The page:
An Interview with writer Joe Kelly


How did you get the job of writing 2099: World of Tomorrow?

Joe: Well it was my first on-going job, writing World of Tomorrow. And my very first job in comics was writing script on Fantastic Four 2099. I did dialogue over Karl Kesel. Karl for whatever reason couldn't finish up and the editor, James Felder, he ran the Stanhaten Project at NYU which is where he met me brought me on. So I did a couple things there and they offered me World of Tomorrow which I co-wrote with Ben Raab. I got to work with Pasqual Ferry who I have been friends with since. It was a great opportunity. We were really excited. It was crazy double-sized issues. It was an opportunity to work with really cool characters. Its funny I haven't thought about those books obviously in a very long time, but...female Dr. Strange....we loved her. So there were a lot of concepts in that book that I enjoyed.

Did you know from the get-go that the series had a certain number of issues? Or did you find out at a certain point it was going to be cancelled?

Joe: We planned it as if it were going to be a full series. It would probably had a year-long arc. But it got cancelled pretty early.

I did talk to Jason Armstrong, one of the artists , he mentioned that he talked to one of the writers, he did not remember if it was you or Ben, and that you were planning on introducing a Black Panther 2099.

Joe: I honestly don't remember. That's entirely possible. But yeah, it was definitely cut short. It was not a high selling book. It was a way to try some new writers, Ben and I. New artists, I think it was Pasqual's first American work. Maybe not, he might have done an issue or two of something else. But he was already established in Spain.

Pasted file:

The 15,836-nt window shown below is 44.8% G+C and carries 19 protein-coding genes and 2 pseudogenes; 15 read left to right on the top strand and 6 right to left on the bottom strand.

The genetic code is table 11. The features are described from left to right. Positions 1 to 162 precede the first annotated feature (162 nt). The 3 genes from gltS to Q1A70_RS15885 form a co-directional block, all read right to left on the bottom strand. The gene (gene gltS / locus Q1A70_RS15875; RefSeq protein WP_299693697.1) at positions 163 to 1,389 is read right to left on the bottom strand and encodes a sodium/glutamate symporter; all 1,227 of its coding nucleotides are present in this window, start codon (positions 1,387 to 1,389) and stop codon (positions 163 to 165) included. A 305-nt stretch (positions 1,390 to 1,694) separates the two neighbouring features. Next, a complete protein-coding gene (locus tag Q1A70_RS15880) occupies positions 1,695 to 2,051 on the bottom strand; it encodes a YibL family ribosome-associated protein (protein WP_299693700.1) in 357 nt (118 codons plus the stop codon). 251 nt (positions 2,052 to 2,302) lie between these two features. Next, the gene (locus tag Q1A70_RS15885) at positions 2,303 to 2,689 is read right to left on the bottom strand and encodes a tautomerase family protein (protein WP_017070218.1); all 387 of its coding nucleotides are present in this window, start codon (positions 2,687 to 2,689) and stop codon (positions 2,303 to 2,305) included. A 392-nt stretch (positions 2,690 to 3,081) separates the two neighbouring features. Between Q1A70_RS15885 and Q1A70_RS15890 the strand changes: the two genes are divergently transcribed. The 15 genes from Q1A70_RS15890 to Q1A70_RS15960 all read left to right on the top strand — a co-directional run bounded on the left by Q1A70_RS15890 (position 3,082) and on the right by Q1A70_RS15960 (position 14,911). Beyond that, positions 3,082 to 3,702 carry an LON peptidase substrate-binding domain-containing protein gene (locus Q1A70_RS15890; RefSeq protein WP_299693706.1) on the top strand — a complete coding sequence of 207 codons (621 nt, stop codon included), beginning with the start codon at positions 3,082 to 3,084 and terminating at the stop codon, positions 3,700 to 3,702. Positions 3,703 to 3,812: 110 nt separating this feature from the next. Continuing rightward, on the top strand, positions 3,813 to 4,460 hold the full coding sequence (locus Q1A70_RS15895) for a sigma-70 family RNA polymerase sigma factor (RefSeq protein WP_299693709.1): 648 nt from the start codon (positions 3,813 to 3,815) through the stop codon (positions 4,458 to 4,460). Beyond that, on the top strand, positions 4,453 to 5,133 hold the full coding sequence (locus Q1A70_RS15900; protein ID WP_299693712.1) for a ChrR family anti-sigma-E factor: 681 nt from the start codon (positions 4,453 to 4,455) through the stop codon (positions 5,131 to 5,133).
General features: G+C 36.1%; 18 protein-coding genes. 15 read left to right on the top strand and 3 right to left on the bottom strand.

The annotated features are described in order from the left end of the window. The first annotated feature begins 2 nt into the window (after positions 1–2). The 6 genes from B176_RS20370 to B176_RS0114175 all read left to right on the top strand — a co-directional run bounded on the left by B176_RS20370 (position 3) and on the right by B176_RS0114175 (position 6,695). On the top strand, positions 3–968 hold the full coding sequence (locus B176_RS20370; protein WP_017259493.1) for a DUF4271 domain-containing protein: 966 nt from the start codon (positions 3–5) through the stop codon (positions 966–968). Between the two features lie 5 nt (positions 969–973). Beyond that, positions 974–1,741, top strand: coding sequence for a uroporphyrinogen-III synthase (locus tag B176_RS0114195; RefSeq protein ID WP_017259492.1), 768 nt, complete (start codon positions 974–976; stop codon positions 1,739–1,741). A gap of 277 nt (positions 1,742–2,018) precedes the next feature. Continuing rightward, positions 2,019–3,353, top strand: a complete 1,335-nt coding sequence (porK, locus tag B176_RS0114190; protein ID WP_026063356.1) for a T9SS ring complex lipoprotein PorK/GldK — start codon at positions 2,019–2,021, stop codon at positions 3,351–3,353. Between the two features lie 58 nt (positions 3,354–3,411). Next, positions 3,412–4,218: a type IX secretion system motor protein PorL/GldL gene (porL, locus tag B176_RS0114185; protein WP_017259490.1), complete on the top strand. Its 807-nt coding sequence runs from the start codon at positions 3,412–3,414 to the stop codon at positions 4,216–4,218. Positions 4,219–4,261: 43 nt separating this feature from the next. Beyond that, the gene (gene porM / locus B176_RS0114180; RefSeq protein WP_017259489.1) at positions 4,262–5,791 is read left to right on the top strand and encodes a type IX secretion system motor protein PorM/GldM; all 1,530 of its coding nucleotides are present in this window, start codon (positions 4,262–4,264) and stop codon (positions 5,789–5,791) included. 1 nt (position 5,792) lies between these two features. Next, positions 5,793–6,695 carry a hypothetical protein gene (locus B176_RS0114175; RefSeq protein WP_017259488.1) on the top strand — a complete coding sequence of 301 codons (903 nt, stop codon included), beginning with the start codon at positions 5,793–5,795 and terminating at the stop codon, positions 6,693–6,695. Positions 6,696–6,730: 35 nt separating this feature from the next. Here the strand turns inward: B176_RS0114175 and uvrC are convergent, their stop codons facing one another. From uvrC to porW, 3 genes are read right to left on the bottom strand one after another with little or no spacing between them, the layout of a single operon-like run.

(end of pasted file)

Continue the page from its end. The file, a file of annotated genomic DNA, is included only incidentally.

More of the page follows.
I figured there must have been stories planned, because Thing disappears after the first issue, and we never find out what happened to him.

Joe: We assumed it was going to be on-going. I think people....smarter people....know to plan for six issue arcs, or eight or ten issue arcs. That way you have an ending, and can be comfortable with it. If you get more, then great. That's how people should plan things. We were young....

What do you remember about working with the editor, James Felder?

Joe: Oh he's great. Him and I are still friends. He gave me my first comic work. I gave him his first animation work. Which was really wonderful, to be able to pay that back. James took a chance on me. He was awesome. Besides being very smart, he was trained by Marvel editors, who were writers before they were editors, which is actually kind of uncommon after that period. You kind of start to lose the Denny O'Neil's, Archie Goodwin's....not that any of the editors who came later were not any good, but that they didn't have that background in either art or writing. James was trained in all that. In fact there are tools that I use when I teach in workshops that I was taught by James who was taught by Mark Gruenwald. Its like knowledge that has been passed on.





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